The Kurt Vonnegut Doc Is Finally Here After A Nearly 40 Year Delay

“I don’t suggest that anybody spend 39 years on a film, but at the end of the day, it’s much richer,” says film creator Robert B. Weide

Kurt Vonnegut was asked years ago if he’d ever watched Curb Your Enthusiasm, the acclaimed comedy series co-created by his much younger friend, Robert B. Weide. “No, that’s on HBO,” the literary icon demurred. “You have to pay for that stuff.”

Which got a laugh from Weide, who, when he won an Emmy for directing an episode in 2003, got a playful phone message of congratulations from Vonnegut: “I thought you were a failure. How wrong I was.”

Weide and Vonnegut’s friendship had started decades earlier, when the director was just 23, and wrote the author to propose filming a documentary on Vonnegut’s life and career. Fortunately, Vonnegut had just watched Weide’s first and only work as writer-producer, 1982’s The Marx Brothers in a Nutshell, loved it and agreed to participate in the project.

Now, after 39 years of starts, stops, struggles and distraction, Weide’s Kurt Vonnegut: Unstuck in Time has finally arrived in theaters and on streaming services. And during those decades, what began as a traditional documentary about the beloved American novelist and humorist has evolved into an intimate portrait of the director’s friendship with his subject. In the end, the film is about both Vonnegut and the meta-story of Weide’s struggles to complete it.

“I don’t suggest that anybody spend 39 years on a film, but at the end of the day, it’s much richer,” says Weide, now 61, whose home in the San Fernando Valley is awash in Vonnegut’s eccentric artwork and personally inscribed copies of his books, including Breakfast of Champions, the 1973 novel that turned Weide into a fan when he read it in high school.

"Kurt Vonnegut: Unstuck In Time"
(A still from “Kurt Vonnegut: Unstuck In Time”) via IFC Films

Weide began filming the documentary in 1988 as the author traveled by train to a public appearance in Buffalo, New York, during which Vonnegut discussed the defining trauma of his life: the firebombing of Dresden, Germany, which he witnessed as a POW during World War II and recast into his 1969 breakthrough novel Slaughterhouse-Five.

There were trips to Indiana, where Vonnegut toured his childhood homes and attended his 60th high school graduation reunion. In 1998, the author invited Weide to spend a few days at his summer home in Sag Harbor, Long Island, and watched a VHS copy of Duck Soup. “We laughed like a couple of morons,” says Weide.

Along with the hilarity, Weide also captured Vonnegut’s gathering self-doubt, as he sensed his audience, and maybe his gifts as a writer, fading with the years. Many critics had turned on him in the 1980s; now, he suspected that he’d been completely forgotten. “My books are a garage sale on the edge of a high-speed superhighway,” he told Weide. Vonnegut later experienced a renaissance as an essayist enraged and inspired by the wars of George W. Bush, in magazine pieces collected in 2005’s well-received A Man Without a Country. At the time of his death in 2007, Vonnegut was at work on a new novel and sent Weide excerpts.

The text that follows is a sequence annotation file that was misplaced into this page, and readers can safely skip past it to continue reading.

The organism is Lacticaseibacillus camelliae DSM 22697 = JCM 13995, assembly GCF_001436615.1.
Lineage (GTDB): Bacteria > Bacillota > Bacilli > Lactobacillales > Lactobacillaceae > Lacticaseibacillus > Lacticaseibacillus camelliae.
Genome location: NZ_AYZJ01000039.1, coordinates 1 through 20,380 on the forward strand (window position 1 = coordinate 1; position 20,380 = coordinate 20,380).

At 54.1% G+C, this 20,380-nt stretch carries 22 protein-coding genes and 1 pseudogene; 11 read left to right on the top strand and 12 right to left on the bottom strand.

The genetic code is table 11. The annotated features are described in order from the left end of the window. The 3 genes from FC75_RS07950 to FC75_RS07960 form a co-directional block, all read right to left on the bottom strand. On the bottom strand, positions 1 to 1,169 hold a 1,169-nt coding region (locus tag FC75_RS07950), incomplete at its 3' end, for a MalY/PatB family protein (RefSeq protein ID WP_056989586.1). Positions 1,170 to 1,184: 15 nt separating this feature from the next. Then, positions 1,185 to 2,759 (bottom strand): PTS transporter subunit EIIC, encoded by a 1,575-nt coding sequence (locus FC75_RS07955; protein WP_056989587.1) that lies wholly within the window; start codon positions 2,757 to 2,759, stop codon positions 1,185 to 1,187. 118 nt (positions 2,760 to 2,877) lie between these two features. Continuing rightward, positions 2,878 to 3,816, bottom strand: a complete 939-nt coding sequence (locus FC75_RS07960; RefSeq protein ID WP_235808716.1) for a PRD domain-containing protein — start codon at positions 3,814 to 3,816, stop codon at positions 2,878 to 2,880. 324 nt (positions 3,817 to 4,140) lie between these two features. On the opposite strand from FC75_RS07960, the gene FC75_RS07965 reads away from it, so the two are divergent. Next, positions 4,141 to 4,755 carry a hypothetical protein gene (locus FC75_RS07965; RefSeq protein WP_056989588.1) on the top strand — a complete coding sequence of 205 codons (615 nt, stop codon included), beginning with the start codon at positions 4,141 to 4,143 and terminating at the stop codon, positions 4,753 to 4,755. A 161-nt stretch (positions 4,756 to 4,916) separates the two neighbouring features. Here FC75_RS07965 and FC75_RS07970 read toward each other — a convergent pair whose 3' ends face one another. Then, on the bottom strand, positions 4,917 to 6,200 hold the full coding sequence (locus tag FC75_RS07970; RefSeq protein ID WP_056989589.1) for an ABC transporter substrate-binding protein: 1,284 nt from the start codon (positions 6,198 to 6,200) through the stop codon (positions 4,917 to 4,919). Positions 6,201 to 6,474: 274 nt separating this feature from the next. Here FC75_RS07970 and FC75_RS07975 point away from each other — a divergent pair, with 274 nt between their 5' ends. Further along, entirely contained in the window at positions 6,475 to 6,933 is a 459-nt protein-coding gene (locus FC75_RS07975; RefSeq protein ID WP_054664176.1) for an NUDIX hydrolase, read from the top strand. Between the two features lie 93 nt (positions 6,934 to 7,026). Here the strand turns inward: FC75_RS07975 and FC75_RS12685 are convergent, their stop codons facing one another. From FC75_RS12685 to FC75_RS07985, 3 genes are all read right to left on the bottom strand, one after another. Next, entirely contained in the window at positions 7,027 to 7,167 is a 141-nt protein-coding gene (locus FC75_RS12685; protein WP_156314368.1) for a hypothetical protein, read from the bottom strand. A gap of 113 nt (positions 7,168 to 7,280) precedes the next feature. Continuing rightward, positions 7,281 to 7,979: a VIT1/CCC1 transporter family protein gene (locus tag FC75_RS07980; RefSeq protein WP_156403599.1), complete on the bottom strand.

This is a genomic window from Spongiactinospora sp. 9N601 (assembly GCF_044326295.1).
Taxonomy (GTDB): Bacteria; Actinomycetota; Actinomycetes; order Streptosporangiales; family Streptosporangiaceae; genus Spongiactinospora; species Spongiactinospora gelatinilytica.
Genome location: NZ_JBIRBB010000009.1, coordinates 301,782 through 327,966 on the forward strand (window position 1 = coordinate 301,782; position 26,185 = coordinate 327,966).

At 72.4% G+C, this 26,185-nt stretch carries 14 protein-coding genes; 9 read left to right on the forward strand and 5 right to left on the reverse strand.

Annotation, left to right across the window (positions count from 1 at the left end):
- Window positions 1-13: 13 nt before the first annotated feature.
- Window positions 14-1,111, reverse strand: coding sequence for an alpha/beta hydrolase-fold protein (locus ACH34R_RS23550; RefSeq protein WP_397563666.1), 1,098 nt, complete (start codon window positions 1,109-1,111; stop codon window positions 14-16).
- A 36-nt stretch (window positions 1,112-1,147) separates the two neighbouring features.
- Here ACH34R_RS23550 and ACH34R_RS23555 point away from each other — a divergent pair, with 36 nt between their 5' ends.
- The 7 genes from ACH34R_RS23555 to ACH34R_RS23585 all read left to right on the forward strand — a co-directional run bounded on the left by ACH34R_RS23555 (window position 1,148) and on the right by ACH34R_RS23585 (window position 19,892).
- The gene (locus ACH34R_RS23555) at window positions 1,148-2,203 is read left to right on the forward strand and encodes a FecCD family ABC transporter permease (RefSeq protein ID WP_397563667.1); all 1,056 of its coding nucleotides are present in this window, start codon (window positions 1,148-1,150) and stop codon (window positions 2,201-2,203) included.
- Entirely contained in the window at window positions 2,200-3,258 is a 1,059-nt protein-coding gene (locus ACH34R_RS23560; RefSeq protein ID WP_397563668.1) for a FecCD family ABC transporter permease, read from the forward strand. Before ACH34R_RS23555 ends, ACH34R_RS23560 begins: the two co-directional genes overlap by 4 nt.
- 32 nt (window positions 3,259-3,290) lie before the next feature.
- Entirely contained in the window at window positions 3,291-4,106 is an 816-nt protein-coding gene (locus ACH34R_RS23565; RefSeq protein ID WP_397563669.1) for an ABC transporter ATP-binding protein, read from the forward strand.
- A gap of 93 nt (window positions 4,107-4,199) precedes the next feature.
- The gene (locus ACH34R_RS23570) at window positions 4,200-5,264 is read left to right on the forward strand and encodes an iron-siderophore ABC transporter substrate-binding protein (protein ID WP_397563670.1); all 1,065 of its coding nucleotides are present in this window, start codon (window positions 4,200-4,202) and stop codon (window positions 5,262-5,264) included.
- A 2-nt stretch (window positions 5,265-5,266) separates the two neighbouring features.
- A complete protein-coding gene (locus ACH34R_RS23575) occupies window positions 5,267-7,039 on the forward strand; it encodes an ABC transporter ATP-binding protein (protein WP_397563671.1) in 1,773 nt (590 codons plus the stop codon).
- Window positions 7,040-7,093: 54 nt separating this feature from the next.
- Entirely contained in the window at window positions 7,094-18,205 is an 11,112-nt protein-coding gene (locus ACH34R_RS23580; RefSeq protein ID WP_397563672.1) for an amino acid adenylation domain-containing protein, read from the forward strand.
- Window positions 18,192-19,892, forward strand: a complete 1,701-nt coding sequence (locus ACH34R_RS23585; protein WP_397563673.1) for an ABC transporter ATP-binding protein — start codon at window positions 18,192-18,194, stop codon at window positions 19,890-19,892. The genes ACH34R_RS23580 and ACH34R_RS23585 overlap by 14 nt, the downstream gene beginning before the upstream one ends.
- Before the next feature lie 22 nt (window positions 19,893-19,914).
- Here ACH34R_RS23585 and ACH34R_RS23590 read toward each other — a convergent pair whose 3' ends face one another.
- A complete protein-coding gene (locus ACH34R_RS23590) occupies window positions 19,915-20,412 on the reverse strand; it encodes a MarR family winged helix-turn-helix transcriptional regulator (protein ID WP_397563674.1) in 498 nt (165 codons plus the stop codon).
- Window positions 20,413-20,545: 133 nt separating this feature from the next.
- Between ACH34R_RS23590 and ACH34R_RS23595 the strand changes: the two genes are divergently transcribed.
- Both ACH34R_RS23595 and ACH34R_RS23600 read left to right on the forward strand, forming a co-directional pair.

Although he received seed money from PBS, Weide funded Unstuck in Time out of his own pocket as he worked on other projects. In 1998 he was nominated for an Academy Award for Lenny Bruce: Swear to Tell the Truth, and soon after joined Curb Your Enthusiasm, directing episodes that defined the show, including “Beloved Aunt,” “Krazee-Eyez Killa” and “The Car Pool Lane.”

All the while, the Vonnegut project was often on hold. “I either had time to work on the film and no money or had money to work on the film and no time,” he says, but when he left his fulltime producer’s job on Curb, and with some money saved, the time finally arrived. Then Vonnegut died.

“Once he died, I really sort of lost my way and I was no longer certain what the film was or how to complete it,” Weide says.

By then, the director had begun to feel that he and Vonnegut’s friendship could no longer be ignored.

“It seems a little unfair to try to just pass this off as another author documentary when by the late ’80s, he and I were pretty close friends,” he says. “And as the years went by, we became exceptionally close, really like family.”

While not a fan of documentaries where the filmmaker appears with the subject Weide’s resolve shifted when friends suggested that could be an extension of Vonnegut’s literary technique; starting with Breakfast of Champions, the author began putting himself into his novels to interact with his fictional characters, including Kilgore Trout, the struggling science fiction author and Vonnegut alter-ego.

To provide counterpoint to his own presence in the film, Weide recruited co-director Don Argott, a prolific documentarian (Framing John DeLorean) who interviewed Weide and others and focused on the parallel stories of making the documentary and the deepening friendship between Vonnegut and Weide.

“There’s a feeling of not wanting it to end–because if you’re completing it, you’re closing a chapter on something that meant so much to you,” Argott says of the project.

With the film finally released, Weide sees much of himself in what the documentary became—and his own place in Vonnegut’s story; that first letter he wrote as a young man to his favorite author is now among the Vonnegut papers stored at the Lilly Library at Indiana University Bloomington.

While still filming, the director hosted a work-in-progress screening at the Paley Center in New York and invited Vonnegut to attend. The author begged off, suggesting he’d be “like Tom Sawyer crying at his own funeral.”

Weide can relate.

“Watching the film, I’ve got that feeling myself: Tom Sawyer at his own funeral.”

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